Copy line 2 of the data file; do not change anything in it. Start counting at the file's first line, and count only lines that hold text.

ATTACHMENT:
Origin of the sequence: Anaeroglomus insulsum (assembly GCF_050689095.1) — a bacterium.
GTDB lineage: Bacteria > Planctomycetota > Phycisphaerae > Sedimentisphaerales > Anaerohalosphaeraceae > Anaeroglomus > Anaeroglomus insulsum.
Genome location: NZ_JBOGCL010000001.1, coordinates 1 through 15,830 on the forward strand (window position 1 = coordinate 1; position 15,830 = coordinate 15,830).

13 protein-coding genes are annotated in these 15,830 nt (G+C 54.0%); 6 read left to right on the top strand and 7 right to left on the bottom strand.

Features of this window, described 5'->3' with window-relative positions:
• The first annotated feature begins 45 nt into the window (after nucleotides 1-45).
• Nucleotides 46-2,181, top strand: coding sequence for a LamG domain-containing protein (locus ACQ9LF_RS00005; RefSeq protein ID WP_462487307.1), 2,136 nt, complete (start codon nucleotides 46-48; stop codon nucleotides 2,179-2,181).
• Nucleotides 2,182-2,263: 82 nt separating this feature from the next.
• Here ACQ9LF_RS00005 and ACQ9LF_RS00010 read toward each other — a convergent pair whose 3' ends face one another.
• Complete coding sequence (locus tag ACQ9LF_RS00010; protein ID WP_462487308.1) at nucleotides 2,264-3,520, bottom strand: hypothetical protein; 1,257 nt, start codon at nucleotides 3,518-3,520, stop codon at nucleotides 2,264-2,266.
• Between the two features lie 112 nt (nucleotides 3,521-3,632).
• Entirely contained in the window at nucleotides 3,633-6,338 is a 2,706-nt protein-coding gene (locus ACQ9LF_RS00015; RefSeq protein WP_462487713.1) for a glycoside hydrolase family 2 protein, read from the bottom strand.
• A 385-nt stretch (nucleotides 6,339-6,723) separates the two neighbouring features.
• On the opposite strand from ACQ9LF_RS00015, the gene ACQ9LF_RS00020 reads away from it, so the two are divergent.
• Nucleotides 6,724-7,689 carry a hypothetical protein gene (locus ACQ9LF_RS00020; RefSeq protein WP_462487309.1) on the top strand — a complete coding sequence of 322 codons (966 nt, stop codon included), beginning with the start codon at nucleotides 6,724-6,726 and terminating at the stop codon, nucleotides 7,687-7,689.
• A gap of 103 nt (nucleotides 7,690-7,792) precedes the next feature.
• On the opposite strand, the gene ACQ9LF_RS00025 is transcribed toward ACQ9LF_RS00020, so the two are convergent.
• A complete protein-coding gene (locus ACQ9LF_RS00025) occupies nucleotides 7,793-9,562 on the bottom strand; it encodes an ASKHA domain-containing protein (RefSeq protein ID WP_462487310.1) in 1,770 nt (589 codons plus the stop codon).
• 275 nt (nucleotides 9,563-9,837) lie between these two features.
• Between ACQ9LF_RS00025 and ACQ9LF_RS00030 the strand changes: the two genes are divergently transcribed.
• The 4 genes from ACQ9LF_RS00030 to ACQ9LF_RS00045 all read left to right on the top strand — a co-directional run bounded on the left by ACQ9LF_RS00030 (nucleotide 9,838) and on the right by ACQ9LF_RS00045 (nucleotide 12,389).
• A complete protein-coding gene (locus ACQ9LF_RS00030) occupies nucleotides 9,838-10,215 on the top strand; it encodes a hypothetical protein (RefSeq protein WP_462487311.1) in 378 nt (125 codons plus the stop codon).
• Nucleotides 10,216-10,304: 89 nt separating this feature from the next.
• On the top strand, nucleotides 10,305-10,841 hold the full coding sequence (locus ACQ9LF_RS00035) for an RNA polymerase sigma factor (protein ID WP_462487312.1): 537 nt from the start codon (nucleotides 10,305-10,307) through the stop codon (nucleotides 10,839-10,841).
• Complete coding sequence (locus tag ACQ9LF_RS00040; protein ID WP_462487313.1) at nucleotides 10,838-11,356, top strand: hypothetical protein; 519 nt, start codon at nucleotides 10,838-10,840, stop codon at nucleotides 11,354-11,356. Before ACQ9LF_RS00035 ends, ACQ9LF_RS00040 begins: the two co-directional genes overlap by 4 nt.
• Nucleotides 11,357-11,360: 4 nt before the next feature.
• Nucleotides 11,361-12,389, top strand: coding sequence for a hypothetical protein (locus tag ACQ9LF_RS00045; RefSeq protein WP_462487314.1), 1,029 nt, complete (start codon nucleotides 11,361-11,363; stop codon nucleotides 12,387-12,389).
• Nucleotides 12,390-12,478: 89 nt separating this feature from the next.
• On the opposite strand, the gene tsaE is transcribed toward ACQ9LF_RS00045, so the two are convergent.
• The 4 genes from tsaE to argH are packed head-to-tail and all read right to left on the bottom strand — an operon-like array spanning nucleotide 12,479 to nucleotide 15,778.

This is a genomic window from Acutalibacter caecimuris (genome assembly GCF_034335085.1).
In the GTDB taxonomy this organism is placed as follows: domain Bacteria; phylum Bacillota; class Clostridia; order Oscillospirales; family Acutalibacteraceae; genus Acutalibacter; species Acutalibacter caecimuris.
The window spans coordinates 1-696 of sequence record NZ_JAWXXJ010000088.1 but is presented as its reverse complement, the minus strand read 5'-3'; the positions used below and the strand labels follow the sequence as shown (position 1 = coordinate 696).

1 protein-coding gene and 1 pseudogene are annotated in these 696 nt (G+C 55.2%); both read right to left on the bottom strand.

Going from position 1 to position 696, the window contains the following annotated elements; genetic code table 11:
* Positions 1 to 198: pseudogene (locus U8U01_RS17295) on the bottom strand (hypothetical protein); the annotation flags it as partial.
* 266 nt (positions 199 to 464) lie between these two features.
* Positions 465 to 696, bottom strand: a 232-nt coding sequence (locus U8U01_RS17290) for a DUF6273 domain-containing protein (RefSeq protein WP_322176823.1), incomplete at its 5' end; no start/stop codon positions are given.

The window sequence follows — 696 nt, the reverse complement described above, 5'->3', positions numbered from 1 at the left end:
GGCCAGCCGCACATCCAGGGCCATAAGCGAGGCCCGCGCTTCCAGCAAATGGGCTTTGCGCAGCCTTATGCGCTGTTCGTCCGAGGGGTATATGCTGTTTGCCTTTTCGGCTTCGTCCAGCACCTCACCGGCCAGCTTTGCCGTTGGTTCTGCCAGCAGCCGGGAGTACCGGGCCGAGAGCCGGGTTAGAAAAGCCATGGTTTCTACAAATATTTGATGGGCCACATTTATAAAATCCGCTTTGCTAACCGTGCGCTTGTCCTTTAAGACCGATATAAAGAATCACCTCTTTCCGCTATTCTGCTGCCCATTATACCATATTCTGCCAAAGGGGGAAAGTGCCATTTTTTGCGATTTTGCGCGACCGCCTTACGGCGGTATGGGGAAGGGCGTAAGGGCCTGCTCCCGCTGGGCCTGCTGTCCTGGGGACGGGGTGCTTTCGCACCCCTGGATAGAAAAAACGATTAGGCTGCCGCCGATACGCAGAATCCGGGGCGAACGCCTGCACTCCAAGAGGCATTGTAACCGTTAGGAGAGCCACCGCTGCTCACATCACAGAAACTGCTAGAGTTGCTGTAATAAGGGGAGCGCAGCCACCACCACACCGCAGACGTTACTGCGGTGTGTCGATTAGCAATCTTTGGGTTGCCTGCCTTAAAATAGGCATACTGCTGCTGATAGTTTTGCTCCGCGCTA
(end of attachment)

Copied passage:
GTDB lineage: Bacteria > Planctomycetota > Phycisphaerae > Sedimentisphaerales > Anaerohalosphaeraceae > Anaeroglomus > Anaeroglomus insulsum.